Given the Government’s ambitious target of 300,000 new homes a year by the mid-2020s, and add to this the supply chain issues and higher cost of materials, it comes as no surprise that some housebuilders, both national and independent firms, have allegedly cut corners to deliver within a squeezed budget and on those targets.
As you can see, there are lots of things to consider when assessing the quality of a new build, which is why third-party snagging inspections are so important. Capturing all of that information, including hundreds of photos and videos documenting the exact nature and location of the issue, requires detailed evidence which can be both time-consuming and costly.
That said, the truth, the reality here is that the costs only get bigger the longer they’re left unchecked.
Without a comprehensive snagging inspection, new homeowners are technically left “holding the bag”, not knowing whether there are any serious structural, electrical or drainage issues that will then present themselves further down the line after the sale has been concluded, leaving them with a potentially hefty bill and little chance of any justice.
What do snagging inspectors check for?
Snagging inspectors look for a range of issues, taking any building regulations into account. The time it takes to complete an inspection can vary according to the size and quality of the new build property – some snagging inspectors say they routinely discover 150 to 300 defects on a new build!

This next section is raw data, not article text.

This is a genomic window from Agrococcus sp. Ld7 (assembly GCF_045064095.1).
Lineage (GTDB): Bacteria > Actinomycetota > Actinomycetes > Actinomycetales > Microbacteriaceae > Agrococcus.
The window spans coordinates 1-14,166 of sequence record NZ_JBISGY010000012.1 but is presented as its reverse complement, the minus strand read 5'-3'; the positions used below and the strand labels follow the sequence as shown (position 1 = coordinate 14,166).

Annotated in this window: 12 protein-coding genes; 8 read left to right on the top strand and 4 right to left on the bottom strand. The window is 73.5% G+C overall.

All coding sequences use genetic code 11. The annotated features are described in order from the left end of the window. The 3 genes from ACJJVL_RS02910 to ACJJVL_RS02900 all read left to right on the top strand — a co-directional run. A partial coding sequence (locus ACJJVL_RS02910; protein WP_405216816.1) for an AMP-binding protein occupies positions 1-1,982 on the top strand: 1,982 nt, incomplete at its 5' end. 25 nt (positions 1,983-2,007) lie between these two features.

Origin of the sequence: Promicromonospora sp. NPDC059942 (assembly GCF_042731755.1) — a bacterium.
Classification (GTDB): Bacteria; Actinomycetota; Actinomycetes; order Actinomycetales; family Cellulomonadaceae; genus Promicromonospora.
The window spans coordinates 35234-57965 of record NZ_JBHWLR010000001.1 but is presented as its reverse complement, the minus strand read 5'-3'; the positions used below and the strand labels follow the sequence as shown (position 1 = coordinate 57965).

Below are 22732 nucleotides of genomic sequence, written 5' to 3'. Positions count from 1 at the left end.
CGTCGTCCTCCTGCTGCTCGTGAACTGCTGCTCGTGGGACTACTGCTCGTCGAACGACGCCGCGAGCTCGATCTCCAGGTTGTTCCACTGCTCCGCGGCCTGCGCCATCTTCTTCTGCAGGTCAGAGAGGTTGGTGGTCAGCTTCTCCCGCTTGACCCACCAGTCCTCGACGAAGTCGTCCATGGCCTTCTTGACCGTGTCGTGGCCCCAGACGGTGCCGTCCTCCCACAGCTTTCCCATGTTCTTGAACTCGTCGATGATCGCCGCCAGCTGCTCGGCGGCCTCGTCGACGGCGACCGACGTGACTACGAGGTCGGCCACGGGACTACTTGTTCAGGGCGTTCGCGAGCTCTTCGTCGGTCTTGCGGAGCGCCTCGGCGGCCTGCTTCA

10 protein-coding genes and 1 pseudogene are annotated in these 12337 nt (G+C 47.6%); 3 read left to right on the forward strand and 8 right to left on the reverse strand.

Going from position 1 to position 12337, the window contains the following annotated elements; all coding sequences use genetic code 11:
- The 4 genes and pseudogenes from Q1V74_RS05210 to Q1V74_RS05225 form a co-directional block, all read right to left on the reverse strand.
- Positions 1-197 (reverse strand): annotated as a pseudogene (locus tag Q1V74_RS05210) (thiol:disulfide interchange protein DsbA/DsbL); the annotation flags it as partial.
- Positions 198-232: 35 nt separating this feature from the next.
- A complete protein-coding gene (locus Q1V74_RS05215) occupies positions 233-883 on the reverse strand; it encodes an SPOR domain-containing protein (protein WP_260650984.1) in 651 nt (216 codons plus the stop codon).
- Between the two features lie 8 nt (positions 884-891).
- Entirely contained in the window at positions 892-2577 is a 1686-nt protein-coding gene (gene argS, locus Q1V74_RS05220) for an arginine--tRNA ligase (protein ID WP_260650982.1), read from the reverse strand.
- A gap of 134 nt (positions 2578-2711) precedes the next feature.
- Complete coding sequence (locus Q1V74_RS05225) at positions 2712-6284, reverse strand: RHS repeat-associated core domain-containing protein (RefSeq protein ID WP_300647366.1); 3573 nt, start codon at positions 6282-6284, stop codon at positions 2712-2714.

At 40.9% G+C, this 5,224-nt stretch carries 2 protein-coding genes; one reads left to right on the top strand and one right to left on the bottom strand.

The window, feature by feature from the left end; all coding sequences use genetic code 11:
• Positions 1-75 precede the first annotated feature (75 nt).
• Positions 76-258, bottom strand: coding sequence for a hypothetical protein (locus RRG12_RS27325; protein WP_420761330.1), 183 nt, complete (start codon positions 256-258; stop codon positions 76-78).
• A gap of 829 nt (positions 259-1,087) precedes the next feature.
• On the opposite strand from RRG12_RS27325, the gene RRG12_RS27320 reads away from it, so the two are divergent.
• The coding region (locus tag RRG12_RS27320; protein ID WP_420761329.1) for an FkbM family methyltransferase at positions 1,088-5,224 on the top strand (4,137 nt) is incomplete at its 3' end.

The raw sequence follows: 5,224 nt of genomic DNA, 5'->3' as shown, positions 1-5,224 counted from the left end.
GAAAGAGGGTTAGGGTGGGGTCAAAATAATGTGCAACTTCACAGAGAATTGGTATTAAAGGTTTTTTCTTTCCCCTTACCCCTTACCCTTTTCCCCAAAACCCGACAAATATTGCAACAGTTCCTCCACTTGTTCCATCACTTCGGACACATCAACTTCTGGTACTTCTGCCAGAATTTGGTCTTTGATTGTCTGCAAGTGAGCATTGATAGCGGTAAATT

Among many other things, a snagging inspector will typically check for issues such as:
- Inside and outside the property
- Brickwork and paintwork
- Plumbing, electrics and heating
- Kitchens and bathrooms
- Tiles and grouting
- Garages and driveways
- Gardens and fences
- Ceilings and walls
- Windows and doors
The aim for a snagging inspector is to identify any and all defects found in the property, identify issues at the property that are not in line with the developer’s warranty standards, including work left unfinished or incomplete and breaches of building regulation.
Finally, and before the sale completes, the inspector (depending on the service provided) can offer guidance to the prospective homeowner so that they can then make informed choices about purchasing the property.
The importance of snagging inspections
As you may already realise, there is a lot that could go wrong with a new build. We can hope as much as we want, but new builds are rarely finished to the level we expect and as required to validate the warranty.
Housebuilders and new home developers are ultimately responsible for rectifying any defect that is a direct result of their workmanship, but the guidelines can be tricky and open to interpretation.
This is why a comprehensive third-party snagging inspection is important. It leaves no room for doubt and with the right evidence documented, a resolution will be much easier to come by.
Property Inspect has designed a template to capture the required information as set out by The New Homes Quality Board – Pre-Completion Inspection Checklist (House) that can be completed on-site, within our app, whether you have an internet connection or not.
Start a free trial or book a demo today to learn more about our home inspection software.